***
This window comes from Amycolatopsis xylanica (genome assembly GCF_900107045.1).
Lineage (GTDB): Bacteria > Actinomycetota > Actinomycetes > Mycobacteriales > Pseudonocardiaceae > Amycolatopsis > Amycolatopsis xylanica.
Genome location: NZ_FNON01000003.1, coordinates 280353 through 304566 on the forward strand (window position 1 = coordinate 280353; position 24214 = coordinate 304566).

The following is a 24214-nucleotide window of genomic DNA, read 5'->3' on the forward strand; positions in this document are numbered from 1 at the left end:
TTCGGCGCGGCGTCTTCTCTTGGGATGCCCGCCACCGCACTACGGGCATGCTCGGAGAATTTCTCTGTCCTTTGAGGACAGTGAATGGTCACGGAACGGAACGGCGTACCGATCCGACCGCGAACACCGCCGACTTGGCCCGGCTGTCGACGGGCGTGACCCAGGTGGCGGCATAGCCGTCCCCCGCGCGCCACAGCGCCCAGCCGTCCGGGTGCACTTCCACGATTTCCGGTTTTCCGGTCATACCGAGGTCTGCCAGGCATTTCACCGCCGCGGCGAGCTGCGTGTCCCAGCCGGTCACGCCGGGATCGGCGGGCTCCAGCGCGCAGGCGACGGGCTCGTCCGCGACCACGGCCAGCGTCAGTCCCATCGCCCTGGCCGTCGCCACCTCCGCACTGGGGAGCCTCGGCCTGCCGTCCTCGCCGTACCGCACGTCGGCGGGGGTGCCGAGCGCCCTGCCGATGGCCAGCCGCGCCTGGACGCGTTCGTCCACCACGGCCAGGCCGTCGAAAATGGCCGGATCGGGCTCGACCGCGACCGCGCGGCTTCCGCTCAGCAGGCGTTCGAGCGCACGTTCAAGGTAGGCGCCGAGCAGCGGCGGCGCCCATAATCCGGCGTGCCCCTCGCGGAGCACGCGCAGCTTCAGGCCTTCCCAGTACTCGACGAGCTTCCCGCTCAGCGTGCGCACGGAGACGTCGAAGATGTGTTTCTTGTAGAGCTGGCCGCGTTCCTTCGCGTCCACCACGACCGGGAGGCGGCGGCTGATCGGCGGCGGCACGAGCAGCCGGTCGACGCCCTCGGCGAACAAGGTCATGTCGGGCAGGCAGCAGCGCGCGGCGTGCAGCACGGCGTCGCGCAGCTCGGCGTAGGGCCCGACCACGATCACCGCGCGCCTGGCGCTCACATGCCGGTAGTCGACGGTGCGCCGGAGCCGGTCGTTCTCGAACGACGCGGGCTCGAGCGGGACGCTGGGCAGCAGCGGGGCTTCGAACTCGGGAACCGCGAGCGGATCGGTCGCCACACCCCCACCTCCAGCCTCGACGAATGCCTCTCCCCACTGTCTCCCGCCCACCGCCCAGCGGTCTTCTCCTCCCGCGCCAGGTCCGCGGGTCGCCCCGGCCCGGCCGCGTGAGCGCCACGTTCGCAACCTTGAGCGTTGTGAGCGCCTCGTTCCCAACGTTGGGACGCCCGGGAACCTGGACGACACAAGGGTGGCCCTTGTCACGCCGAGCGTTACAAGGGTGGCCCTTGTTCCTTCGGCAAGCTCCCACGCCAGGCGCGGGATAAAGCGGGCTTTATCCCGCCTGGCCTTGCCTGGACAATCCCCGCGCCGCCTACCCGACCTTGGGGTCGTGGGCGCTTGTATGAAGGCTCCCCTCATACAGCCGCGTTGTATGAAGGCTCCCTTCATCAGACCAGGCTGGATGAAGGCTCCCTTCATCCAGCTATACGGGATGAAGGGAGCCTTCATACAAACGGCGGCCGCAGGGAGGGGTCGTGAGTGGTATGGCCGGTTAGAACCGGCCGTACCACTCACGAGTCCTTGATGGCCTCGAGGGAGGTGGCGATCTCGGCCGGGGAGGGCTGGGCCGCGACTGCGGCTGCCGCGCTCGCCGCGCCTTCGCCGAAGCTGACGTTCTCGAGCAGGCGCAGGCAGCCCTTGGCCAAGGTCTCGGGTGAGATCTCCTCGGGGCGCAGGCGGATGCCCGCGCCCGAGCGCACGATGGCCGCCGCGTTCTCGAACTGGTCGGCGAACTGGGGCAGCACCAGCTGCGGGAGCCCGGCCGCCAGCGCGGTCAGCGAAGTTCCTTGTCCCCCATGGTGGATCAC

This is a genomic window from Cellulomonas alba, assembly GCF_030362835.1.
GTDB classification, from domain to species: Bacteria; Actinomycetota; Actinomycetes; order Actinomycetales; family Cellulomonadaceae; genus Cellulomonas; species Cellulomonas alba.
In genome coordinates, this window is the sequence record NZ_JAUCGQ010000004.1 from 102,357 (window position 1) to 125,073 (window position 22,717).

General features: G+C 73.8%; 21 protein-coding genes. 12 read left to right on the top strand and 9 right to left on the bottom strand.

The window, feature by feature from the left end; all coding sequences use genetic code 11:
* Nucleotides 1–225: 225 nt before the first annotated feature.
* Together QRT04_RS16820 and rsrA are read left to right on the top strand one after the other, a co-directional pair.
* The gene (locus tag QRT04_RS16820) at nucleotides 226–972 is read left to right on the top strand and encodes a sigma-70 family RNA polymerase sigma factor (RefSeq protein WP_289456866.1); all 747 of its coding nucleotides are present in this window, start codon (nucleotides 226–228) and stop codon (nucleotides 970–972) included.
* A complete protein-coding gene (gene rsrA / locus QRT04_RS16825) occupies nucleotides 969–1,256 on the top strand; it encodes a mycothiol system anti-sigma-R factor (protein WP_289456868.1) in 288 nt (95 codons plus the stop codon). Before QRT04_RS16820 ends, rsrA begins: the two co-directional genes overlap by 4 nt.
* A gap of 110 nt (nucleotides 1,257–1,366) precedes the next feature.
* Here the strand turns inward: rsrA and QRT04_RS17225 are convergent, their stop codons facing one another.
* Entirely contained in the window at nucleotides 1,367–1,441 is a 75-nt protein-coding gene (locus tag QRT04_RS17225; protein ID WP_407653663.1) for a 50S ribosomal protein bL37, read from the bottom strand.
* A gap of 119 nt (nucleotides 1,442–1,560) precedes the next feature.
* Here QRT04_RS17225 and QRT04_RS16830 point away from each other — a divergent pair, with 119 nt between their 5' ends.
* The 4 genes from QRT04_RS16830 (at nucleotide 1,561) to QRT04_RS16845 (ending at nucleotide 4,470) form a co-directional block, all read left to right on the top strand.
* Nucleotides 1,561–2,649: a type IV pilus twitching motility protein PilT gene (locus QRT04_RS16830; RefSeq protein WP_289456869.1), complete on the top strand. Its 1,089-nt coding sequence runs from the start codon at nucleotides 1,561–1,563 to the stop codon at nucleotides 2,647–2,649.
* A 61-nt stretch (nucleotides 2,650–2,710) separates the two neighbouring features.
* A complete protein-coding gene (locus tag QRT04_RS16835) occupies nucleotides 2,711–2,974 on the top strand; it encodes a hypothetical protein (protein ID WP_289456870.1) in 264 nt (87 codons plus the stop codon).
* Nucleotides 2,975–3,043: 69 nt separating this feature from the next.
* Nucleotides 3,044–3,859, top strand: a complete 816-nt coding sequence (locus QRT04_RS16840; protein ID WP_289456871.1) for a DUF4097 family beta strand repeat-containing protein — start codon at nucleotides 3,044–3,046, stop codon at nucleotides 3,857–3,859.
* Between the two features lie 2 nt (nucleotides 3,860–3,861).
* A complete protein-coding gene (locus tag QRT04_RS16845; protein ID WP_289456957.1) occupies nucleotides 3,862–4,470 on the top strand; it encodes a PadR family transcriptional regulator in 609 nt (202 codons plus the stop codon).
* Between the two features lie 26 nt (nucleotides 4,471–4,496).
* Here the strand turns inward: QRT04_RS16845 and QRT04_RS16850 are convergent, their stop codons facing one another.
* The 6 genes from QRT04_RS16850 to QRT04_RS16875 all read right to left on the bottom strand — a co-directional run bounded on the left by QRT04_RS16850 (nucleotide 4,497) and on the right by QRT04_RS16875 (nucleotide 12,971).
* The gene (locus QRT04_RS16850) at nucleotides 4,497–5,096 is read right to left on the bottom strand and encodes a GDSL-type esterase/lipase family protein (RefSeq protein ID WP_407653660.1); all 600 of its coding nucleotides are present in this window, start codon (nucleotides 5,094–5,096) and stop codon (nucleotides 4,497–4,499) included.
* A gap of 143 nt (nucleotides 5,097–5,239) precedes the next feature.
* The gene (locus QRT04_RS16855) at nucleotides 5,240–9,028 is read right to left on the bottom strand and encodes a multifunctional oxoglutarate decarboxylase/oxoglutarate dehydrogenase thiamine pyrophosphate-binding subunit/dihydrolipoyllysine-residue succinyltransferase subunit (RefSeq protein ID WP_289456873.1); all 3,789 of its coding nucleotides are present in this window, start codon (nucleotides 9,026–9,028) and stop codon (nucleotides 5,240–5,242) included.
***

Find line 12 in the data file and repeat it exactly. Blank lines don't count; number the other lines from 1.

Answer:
* Together QRT04_RS16820 and rsrA are read left to right on the top strand one after the other, a co-directional pair.